The Business Lessons I Learned from My Dog Trainer

19 Jun

While training my 8-month old Jack Russell Terrier, Baxter, I realized the lessons learned from my dog trainer also apply to business.

Don’t Provide Too Many Distractions
The first day of training, my trainer came to the apartment and noticed that Baxter had a dozen toys strewn around the living room. I thought I was providing Baxter with several selections from which to choose. I thought that by providing every toy imaginable, I was giving him a lot of alternatives for enjoyment. However, the trainer quickly pointed out that a dog (like a customer) has a very short attention span, and by providing many options all at once, I was limiting his attention to each. Alternatively, by providing Baxter with one toy at a time and fully engaging him in two-way participation, he was getting more out of our time together and I was as well. An additional benefit was that we began learning more about one another.

How does this translate into a business lesson? Well, sometimes more is just more. Sometimes more “toys” are just a distraction taking time away from the more important opportunities for engagement. Business articles have convinced organizations that they need to be present on all social platforms regardless of the relevance to their particular business or association. Subsequently, many organization leaders believe if they are not participating in every social media site then they are missing out.  Instead, take the lead from Baxter and invest time, energy, and resources into one or two social networks that provide the most engagement, and shared benefit. (Determining which social networks that may be is another article all together.)

Build Trust to Build a Relationship
Trust is always the most critical ingredient in any relationship dog and human alike. That said, trust is something that takes time. It is something that is earned through the delivery of promises made and promises kept.  Baxter is learning to trust me by my delivery on “promises” I make to him. I “deliver” his food at the times of the day he has come to expect. I show him appreciation for his loyalty, positive behavior, and good citizenship. Most importantly, he trusts me to keep him safe during a thunderstorm, and protected from choices he makes that are not in his best interest.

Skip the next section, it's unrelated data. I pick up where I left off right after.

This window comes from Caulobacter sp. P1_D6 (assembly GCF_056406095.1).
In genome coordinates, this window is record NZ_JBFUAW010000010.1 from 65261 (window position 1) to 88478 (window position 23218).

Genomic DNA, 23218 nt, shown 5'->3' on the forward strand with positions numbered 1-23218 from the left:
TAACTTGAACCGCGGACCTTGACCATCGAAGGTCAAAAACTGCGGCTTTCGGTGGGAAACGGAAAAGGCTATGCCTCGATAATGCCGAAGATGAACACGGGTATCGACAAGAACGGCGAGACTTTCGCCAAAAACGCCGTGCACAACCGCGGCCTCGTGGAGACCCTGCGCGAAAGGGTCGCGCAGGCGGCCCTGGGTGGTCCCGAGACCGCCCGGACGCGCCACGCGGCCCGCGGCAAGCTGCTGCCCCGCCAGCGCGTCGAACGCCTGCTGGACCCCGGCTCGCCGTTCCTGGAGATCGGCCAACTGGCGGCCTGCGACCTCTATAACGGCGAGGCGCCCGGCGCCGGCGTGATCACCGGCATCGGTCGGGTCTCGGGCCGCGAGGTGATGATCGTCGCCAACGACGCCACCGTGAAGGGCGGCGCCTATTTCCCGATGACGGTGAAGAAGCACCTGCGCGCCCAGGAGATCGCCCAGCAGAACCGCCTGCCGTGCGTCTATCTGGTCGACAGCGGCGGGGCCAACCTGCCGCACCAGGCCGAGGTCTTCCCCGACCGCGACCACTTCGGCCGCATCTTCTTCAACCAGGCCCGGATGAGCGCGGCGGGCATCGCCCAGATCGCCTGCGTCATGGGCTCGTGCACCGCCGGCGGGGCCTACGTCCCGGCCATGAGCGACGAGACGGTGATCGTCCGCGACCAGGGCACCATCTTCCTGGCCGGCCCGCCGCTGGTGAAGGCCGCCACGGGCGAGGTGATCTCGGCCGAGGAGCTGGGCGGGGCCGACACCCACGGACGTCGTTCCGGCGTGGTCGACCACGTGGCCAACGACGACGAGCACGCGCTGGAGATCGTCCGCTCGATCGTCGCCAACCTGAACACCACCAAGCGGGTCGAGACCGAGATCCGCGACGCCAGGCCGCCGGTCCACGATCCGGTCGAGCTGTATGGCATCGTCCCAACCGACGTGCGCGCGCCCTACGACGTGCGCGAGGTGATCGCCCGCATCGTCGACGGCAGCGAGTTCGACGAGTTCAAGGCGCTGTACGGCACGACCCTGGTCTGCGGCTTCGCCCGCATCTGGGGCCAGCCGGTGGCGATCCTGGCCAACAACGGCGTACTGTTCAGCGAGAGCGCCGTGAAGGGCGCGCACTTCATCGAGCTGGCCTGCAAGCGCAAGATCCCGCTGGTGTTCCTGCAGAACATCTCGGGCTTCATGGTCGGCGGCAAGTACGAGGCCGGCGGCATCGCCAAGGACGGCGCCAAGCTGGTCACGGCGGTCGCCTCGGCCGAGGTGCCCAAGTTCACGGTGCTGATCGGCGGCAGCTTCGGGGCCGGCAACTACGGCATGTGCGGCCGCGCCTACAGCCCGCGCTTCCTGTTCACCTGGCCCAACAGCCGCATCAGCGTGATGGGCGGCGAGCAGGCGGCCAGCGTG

How does this translate into a business lesson? You probably already know the answer to this one. Earning a client’s trust is the most critical component of building a successful relationship. I know I must deliver on my promises. Respect a client’s time and opinions. Demonstrate appreciation for their loyalty. Ensure my product, services, and advice is in their best interest.

Provide Rewards to Increase a Pattern of Behavior
Developing a pattern of behavior is a process. If I want Baxter to retrieve a ball, I need to reward him. If I want him to sit, stay, or stop eating gum off the pavement during our walks, I need to reward (or provide an incentive) for him to do so. He has to receive a reward for the actions I am encouraging. Eventually, he will develop a natural pattern of positive behavior.

How does this translate into a business lesson? If I want clients to visit my web site, blog, or business, I need to provide a reward/incentive. In the business case, the reward might information they cannot get elsewhere. It might be a product, service, or best practice that they find useful. If I provide these “rewards/incentives”, clients will look forward to visiting my web site, reading my blog, or visiting my business. Over time, I will earn their trust and become a pattern of their behavior.

More lessons to come from my dog trainer, and Baxter!

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One Response to “The Business Lessons I Learned from My Dog Trainer”

  1. jeremyperson.com August 28, 2012 at 2:01 am #

    Cindy! So glad you created this site…

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